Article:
Sights. That said, there are a few sights, and Lee makes sure you know what they are and (for the most part) how to get to them. Where he became suddenly and uncharacteristically kind of vague was on how to get to the Museum of Anthropology. Here is how. Take a Canada Line train to City Hall/Broadway. Get on a 99B bus (express bus) at the corner of Cambie and Broadway. DO NOT get on a 9 bus (local) or it will take you all day (it’s slow enough with the 99B). The 99B and the 9 buses both stop in the same general area but NOT necessarily at the same place. Check the signs to make sure you have the right stop; they are clearly labeled. Take the 99B west to the end of the line, which is at a bus parking/staging area near the northeast corner of campus (“UBC Bus Loop”). Either get on a campus shuttle there, or, start walking, bearing generally to the northwest. There are maps posted all over campus - keep checking them if you don’t have a good sense of direction. (I walked west down Student Union Blvd (south of the North Parkade), then bore north on East Mall, west on Crescent Road, north through the UBC Rose Garden (lovely! look for the flagpole with the Canadian flag on it), and down a bunch of steps to Marine Drive - museum is just to your left from there.) Eventually you will hit a busy perimeter road (Marine Drive) along the north side of campus. The MOA is on the north side of this road. It’s about a 15-minute walk from the bus parking area. Lee’s descriptions of the sights are good, and I found the practical info on the sights (such as opening/closing hours) to be excellent.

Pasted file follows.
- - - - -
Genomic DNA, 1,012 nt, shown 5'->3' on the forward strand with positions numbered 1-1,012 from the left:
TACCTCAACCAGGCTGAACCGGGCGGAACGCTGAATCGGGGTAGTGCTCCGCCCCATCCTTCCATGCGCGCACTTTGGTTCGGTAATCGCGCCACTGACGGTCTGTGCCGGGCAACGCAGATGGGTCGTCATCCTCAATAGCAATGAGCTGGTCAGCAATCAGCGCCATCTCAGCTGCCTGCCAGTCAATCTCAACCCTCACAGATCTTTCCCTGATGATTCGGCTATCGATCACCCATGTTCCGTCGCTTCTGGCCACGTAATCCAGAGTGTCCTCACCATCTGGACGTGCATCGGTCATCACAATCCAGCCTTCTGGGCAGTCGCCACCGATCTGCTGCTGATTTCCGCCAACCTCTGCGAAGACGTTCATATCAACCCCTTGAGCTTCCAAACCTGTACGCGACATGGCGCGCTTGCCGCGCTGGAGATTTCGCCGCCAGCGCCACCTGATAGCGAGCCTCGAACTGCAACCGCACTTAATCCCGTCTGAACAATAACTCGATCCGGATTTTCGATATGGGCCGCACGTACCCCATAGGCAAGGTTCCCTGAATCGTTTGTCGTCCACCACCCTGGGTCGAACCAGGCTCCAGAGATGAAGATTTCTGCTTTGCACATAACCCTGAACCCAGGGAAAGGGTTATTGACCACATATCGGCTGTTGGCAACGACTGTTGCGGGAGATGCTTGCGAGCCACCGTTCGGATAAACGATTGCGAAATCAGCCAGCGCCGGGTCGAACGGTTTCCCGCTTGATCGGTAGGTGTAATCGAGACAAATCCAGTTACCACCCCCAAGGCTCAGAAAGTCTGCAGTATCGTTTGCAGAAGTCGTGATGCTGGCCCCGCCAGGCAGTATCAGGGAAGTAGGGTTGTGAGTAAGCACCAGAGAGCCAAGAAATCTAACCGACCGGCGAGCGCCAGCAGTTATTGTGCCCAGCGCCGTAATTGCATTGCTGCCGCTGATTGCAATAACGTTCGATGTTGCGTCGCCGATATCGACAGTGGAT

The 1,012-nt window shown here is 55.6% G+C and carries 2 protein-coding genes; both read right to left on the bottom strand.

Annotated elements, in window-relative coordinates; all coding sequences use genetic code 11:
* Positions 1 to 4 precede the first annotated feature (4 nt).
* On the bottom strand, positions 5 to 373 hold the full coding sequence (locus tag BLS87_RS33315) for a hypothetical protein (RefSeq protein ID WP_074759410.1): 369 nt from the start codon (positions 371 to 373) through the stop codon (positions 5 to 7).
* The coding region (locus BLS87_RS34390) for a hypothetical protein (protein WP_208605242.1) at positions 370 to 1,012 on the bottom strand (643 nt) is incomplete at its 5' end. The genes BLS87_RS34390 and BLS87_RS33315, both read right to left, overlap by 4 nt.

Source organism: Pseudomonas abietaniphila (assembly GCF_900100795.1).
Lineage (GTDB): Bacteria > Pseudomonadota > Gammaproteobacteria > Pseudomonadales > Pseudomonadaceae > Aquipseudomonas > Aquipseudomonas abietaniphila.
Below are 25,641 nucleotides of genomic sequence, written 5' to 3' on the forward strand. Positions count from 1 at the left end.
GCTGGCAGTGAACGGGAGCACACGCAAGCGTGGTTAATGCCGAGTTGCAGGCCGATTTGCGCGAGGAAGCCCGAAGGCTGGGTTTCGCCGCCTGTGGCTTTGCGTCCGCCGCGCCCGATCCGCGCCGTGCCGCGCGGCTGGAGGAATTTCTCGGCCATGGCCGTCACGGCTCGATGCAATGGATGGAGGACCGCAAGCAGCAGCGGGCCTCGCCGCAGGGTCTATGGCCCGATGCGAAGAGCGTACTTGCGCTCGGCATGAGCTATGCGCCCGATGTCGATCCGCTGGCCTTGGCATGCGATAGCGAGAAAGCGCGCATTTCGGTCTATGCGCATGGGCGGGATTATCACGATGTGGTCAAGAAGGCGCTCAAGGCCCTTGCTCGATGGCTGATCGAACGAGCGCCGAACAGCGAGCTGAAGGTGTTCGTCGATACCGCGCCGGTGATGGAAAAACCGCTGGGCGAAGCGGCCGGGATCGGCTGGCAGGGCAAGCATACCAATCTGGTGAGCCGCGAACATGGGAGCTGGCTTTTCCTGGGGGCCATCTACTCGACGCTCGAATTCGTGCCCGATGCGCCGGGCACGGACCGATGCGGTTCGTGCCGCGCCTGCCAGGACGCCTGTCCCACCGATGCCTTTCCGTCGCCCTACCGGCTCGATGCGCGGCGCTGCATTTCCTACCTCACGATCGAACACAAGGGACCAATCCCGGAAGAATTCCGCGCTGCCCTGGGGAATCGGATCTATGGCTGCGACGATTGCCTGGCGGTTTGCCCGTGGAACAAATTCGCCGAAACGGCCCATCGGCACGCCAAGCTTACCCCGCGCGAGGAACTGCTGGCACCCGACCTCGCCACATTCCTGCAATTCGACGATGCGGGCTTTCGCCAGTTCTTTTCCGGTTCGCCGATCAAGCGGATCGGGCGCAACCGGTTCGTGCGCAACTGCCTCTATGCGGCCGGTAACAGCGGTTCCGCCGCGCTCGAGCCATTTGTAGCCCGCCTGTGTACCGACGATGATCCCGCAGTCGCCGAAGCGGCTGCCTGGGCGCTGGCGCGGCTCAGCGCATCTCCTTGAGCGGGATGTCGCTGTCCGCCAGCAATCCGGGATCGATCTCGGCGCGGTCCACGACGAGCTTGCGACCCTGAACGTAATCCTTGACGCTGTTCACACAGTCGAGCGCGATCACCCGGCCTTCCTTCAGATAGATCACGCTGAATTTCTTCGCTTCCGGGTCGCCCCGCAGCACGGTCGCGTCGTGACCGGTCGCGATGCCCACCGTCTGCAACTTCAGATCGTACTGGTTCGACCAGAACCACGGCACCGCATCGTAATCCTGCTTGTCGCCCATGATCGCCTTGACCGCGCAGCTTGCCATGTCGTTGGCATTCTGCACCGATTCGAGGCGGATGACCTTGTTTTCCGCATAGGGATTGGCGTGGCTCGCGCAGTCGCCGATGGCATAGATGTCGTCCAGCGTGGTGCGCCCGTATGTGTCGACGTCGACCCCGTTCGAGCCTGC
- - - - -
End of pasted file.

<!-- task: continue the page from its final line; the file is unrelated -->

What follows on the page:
Style. Ah yes, the days when LP had style! Lee has a quite distinctive style, and you may love it, or not. He has some favorite words, and you’ll be reading them again and again, and again. If any of the following list annoys you, you might want to select a different guidebook: Cool, fave, ‘hood, hipsters, indie, “cheap and cheerful”, perfect, scene, smashing, and... especially, “locals”. “Local” or “locals” shows up on just about every page, sometimes more than once. Typical phrases: “...neighborhood spot that’s close to the heart of in-the-know locals who flock here...”, and, “This legendary locals’ fave is the best place in town to...” and “...this smashing little store is a must for artsy, indie types...” and “....is beloved of local coolsters”... and “local hipsters have claimed this as their own....”. If you love this kind of writing, or if you fancy yourself a cool indie hipster, you’ll love Lee’s style. If you had a hard time making it through the above examples... you might want to reconsider your purchase!
In summary I loved my stay in Vancouver, and I have to give a lot of credit to this book. One of the most recent LPs I bought (Iran) was so awful that I gave it away while I was still in the country, and many others I never bought in the first place. This one, I’m keeping.